Through phone calls with zoos where Olympia and Jamani spent their early years, Jesue and his colleagues determined that both gorillas were influenced by the maternal behavior they saw when they were young. Olympia lived at Zoo Atlanta with a mother of twins, and must have thought that two babies—rare for gorillas—were ideal. In San Diego, where Jamani was raised, infant sharing was common and tolerated. They both expressed patterns of behavior they’d already seen, images lodged not in their genetic code but in the captivity-limited memories they had of motherhood and family life. This is how an adult gorilla behaves, we can imagine Olympia thinking as she loped around the enclosure, two infants clinging to her chest. Surely she’ll give him back, we can picture Jamani deciding, as her mammaries swelled painfully with milk for Bomassa. That’s what mother gorillas do.
It took five days of watching and waiting for the gorilla keepers to decide that enough was enough; they finally sedated Olympia and gave Bomassa back to Jamani. She was able to nurse him because they’d painstakingly pumped her milk using a human breast pump in the days when they were separated, and she responded to the return of her infant almost as if nothing had ever happened.
“She’s a great mother,” Jesue told me, praising Jamani’s patience with her son, her gentle discipline. We were standing by the enclosure’s viewing area while Bomassa and Apollo, toddlers then, wrestled and chased each other through the tall grass. “Olympia is a great mother too,” he added, though he acknowledged that she was also fairly permissive.
In my infertility support group, we sometimes joked about the temptation to kidnap stroller-bound babies from their careless parents, who texted or talked on smartphones with barely a glance in our direction. Just kidding! we always clarified. Mostly.
Human baby-snatching, especially by strangers, is compara-tively rare, but it makes good fodder for film capers like Joel and Ethan Coen’s Raising Arizona, the story of a desert-dwelling cop and ex-con who marry, discover they can’t have children, then kidnap one of the Arizona quints, children born to wealthy own-ers of an unpainted furniture empire, to raise as their own.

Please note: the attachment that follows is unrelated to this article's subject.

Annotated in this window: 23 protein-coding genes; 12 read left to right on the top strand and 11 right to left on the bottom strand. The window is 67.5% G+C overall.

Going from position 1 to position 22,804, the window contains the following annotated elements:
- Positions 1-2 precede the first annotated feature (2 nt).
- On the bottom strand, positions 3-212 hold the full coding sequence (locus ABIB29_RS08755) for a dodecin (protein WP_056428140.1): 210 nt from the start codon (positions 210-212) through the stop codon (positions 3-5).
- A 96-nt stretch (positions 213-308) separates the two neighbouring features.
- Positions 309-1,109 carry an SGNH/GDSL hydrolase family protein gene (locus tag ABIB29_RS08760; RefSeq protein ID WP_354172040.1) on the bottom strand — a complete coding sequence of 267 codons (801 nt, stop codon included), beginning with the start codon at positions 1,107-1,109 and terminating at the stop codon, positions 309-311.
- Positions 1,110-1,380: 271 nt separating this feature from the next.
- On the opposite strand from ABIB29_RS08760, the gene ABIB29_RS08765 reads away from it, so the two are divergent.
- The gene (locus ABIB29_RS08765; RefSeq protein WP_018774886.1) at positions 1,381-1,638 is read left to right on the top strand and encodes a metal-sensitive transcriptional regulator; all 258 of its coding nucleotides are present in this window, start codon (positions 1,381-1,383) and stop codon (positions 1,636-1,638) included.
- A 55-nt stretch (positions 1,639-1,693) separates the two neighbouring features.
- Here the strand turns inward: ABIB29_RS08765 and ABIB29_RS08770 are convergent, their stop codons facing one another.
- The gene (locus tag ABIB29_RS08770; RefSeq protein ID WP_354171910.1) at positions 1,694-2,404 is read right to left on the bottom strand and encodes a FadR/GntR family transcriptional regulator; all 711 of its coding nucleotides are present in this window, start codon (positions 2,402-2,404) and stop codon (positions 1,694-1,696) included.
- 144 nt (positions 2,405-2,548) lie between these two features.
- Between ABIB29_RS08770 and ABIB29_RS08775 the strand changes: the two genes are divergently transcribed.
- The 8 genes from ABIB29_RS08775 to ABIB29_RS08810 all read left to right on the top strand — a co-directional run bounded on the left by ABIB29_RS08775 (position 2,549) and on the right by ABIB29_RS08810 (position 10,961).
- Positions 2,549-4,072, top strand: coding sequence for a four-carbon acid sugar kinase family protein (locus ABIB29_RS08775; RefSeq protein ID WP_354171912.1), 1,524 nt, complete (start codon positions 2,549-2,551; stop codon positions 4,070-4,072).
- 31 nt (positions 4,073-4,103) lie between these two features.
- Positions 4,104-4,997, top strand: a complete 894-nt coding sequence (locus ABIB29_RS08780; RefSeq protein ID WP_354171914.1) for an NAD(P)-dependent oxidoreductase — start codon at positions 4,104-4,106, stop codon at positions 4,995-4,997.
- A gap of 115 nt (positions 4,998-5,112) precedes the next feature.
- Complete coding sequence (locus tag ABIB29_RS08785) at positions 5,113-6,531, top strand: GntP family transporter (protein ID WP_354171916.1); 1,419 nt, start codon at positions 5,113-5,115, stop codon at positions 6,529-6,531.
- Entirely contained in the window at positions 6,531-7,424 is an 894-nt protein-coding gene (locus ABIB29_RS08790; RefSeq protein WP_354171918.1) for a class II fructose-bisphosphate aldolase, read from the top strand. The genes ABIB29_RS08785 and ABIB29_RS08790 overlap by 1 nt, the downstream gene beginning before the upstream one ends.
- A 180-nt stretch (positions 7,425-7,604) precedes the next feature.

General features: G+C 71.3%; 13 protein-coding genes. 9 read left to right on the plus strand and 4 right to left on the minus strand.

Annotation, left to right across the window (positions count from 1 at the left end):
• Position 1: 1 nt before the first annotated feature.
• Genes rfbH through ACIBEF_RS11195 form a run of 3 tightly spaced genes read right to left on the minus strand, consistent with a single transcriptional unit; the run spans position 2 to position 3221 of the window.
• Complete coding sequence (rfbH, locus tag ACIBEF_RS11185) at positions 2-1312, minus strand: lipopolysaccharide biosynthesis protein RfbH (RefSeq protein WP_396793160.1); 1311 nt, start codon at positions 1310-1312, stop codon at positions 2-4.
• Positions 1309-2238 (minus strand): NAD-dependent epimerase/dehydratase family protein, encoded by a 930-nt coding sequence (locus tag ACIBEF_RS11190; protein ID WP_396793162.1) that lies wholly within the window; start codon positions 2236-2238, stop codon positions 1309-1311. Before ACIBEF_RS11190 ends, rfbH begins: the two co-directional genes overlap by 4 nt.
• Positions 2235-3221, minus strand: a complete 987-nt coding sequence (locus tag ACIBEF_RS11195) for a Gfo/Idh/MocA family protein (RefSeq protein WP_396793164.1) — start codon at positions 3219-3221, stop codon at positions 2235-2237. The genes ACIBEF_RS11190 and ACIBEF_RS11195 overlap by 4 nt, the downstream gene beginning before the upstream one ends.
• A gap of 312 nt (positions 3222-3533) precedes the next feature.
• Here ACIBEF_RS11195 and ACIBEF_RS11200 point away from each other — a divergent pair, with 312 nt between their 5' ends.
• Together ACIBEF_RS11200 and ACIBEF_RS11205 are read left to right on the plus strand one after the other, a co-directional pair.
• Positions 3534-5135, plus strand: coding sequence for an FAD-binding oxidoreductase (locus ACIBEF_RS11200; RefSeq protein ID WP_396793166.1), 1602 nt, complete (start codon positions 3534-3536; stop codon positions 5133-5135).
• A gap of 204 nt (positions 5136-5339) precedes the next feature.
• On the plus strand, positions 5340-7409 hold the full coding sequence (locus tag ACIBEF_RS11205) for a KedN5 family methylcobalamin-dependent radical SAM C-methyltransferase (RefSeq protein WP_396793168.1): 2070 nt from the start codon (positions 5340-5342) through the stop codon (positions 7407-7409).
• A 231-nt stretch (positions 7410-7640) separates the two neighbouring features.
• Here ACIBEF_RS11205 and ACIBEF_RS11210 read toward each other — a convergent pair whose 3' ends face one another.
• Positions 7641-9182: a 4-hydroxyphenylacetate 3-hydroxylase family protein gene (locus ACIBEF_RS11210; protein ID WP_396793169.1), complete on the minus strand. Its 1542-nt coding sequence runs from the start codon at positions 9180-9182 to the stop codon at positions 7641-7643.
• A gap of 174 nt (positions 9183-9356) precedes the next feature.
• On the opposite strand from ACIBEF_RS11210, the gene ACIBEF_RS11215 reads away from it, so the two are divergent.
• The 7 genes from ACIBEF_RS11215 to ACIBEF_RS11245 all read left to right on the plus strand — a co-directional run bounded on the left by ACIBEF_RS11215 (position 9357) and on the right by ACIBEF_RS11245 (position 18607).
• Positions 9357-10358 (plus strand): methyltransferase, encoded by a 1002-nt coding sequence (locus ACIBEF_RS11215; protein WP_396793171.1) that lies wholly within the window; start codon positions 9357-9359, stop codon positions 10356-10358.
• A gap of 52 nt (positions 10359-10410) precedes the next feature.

Before Richard and I married, we agreed that Raising Arizona was our favorite movie—funny, tender, slapstick—between us we could recite most of it from memory. I watched the movie again after I heard about the gorilla kidnappings, and noticed some things I’d missed when I was younger. Ed, the policewoman who tells her husband, Hi, that the world contains “too much love and beauty” for just the two of them, is the embodiment of the baby-feverish woman Rotkirch studied, posting photos of babies round-faced, adorable, grinning, crying around her trailer. But she isn’t the only one affected by baby fever—once Nathan Jr. arrives on the scene, almost everyone is transformed by his smiling, cooing presence. “He’s fine, he is,” Hi boasts, suddenly paternal. When Hi and Ed finally return the baby, gruff Nathan Arizona is so moved by the relief of seeing his son again that he doesn’t call the authorities. He even offers the couple words of advice. “You gotta keep trying,” he tells them, “and hope medical science catches up with you.” If it doesn’t work, he adds, they still have each other.
I VISITED THE North Carolina zoo again on a warm September morning, when Bomassa and Apollo were two years old and scampering independently around the enclosure. So much had happened since their births that Jesue admitted feeling stunned when he thought about this group’s reproductive history. “It’s been a roller coaster,” he told me. In 2012 a third female, Acacia, was cleared for breeding with Nkosi; like Jamani and Olympia, she conceived quickly. But unlike those two, Acacia’s birth was difficult, more than twenty-four hours long, and the keepers and zoo veterinarians decided to give her an emergency cesarean. Though the surgery went well, and the infant was healthy—“He was the prettiest, strongest one,” another keeper told me—he died suddenly after being returned to her, and the keepers, for the second time in two years, stood by helplessly while a new mother came to terms with her loss. Later that year, Nkosi, Jesue’s favorite, died suddenly of encephalitis.